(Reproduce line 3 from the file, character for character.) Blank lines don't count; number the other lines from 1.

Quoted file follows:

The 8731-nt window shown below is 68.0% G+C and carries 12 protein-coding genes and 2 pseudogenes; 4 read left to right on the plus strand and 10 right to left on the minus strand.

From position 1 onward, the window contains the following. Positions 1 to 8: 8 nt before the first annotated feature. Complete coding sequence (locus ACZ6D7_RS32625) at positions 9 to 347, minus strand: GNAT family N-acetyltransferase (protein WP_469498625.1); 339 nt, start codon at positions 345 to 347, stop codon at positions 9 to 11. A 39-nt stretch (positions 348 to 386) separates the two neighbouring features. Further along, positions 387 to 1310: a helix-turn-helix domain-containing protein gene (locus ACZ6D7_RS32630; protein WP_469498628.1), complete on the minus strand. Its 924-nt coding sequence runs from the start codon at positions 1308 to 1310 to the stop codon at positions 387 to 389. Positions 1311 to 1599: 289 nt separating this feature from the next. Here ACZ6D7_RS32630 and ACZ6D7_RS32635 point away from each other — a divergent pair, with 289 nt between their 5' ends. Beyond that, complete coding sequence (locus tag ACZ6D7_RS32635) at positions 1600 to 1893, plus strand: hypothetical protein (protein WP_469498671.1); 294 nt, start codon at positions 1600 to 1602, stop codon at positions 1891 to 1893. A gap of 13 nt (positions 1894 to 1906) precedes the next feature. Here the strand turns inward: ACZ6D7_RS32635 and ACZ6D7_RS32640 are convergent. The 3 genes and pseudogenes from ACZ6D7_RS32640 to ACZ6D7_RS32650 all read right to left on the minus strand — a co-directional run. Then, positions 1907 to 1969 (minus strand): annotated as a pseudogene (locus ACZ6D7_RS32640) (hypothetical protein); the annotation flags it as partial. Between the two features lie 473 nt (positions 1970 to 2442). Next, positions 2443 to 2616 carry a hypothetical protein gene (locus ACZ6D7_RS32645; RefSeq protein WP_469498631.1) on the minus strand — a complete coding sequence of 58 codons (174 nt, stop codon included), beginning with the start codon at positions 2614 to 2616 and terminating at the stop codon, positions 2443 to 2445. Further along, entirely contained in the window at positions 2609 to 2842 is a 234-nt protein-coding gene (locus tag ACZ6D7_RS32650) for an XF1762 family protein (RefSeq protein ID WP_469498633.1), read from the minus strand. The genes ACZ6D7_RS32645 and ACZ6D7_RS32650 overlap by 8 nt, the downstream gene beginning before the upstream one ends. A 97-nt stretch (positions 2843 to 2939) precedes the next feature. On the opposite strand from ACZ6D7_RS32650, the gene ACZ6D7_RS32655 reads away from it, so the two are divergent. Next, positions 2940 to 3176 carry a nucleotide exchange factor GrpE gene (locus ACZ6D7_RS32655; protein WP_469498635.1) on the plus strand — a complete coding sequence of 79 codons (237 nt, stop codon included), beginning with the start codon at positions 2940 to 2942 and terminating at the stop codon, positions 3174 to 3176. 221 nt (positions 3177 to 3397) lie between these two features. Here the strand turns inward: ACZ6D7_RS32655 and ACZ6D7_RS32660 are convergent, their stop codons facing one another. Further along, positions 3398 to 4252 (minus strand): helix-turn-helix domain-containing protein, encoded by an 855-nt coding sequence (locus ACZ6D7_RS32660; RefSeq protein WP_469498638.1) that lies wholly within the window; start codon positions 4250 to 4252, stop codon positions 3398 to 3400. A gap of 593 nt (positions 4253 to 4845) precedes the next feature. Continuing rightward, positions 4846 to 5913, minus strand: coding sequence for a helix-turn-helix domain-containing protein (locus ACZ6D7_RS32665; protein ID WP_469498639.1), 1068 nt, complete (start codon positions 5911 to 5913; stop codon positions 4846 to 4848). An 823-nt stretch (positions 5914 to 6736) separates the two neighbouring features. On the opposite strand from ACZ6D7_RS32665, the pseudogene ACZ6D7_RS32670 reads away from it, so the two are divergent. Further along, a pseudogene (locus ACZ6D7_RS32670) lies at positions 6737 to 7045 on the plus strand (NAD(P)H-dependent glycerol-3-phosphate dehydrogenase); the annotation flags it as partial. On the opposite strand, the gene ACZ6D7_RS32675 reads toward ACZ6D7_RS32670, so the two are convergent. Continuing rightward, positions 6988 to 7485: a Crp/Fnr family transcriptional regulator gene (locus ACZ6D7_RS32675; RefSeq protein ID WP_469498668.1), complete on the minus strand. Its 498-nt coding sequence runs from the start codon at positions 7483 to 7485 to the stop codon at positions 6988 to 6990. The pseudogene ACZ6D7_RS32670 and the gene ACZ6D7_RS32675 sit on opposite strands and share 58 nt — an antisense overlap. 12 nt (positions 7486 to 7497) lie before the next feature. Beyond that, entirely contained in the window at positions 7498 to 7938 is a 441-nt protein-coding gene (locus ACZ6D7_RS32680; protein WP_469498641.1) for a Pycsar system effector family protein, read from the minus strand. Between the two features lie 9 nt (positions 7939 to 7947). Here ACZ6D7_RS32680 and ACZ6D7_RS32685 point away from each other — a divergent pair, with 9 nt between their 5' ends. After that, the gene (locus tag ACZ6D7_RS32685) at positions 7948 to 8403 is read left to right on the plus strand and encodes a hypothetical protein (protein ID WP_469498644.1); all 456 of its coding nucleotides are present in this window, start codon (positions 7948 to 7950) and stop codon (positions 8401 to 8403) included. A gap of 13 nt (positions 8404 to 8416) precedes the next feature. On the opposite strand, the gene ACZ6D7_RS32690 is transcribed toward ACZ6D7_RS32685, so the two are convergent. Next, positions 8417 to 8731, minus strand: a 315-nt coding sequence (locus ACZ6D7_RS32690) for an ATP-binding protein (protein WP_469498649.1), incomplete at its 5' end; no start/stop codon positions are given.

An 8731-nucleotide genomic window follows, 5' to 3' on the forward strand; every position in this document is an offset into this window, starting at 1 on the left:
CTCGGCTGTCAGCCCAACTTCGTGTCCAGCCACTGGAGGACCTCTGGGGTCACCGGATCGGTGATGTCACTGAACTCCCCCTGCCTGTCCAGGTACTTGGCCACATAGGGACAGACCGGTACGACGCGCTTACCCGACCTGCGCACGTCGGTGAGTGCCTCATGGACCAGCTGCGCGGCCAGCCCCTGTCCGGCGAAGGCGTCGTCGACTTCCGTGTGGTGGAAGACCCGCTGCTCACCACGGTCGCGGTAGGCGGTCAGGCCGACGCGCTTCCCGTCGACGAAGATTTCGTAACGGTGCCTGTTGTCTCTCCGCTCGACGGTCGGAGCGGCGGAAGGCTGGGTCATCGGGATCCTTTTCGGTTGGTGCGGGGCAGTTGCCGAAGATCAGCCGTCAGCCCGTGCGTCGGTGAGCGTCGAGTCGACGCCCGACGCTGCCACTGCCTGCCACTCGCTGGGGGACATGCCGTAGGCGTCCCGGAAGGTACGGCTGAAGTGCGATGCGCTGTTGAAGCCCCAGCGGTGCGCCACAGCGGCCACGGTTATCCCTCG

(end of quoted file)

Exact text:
An 8731-nucleotide genomic window follows, 5' to 3' on the forward strand; every position in this document is an offset into this window, starting at 1 on the left: